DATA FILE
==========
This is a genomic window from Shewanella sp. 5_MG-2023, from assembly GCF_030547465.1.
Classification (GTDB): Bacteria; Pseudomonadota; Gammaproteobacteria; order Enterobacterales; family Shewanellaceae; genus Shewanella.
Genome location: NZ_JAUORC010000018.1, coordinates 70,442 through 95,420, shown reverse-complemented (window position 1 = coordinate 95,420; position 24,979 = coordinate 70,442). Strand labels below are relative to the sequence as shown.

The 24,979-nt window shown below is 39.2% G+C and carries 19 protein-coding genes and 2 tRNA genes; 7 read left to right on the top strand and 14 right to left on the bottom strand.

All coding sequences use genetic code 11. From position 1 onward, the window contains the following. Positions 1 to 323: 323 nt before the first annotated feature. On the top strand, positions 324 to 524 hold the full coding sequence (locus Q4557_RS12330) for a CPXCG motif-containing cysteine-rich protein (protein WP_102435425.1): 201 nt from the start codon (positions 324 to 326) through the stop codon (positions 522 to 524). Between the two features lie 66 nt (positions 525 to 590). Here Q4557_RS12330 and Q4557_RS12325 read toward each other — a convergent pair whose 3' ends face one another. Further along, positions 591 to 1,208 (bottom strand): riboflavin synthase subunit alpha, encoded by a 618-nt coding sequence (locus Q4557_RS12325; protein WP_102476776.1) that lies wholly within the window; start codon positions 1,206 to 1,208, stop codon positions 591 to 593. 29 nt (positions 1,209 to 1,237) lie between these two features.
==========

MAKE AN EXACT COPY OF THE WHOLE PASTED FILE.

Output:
This is a genomic window from Shewanella sp. 5_MG-2023, from assembly GCF_030547465.1.
Classification (GTDB): Bacteria; Pseudomonadota; Gammaproteobacteria; order Enterobacterales; family Shewanellaceae; genus Shewanella.
Genome location: NZ_JAUORC010000018.1, coordinates 70,442 through 95,420, shown reverse-complemented (window position 1 = coordinate 95,420; position 24,979 = coordinate 70,442). Strand labels below are relative to the sequence as shown.

The 24,979-nt window shown below is 39.2% G+C and carries 19 protein-coding genes and 2 tRNA genes; 7 read left to right on the top strand and 14 right to left on the bottom strand.

All coding sequences use genetic code 11. From position 1 onward, the window contains the following. Positions 1 to 323: 323 nt before the first annotated feature. On the top strand, positions 324 to 524 hold the full coding sequence (locus Q4557_RS12330) for a CPXCG motif-containing cysteine-rich protein (protein WP_102435425.1): 201 nt from the start codon (positions 324 to 326) through the stop codon (positions 522 to 524). Between the two features lie 66 nt (positions 525 to 590). Here Q4557_RS12330 and Q4557_RS12325 read toward each other — a convergent pair whose 3' ends face one another. Further along, positions 591 to 1,208 (bottom strand): riboflavin synthase subunit alpha, encoded by a 618-nt coding sequence (locus Q4557_RS12325; protein WP_102476776.1) that lies wholly within the window; start codon positions 1,206 to 1,208, stop codon positions 591 to 593. 29 nt (positions 1,209 to 1,237) lie between these two features.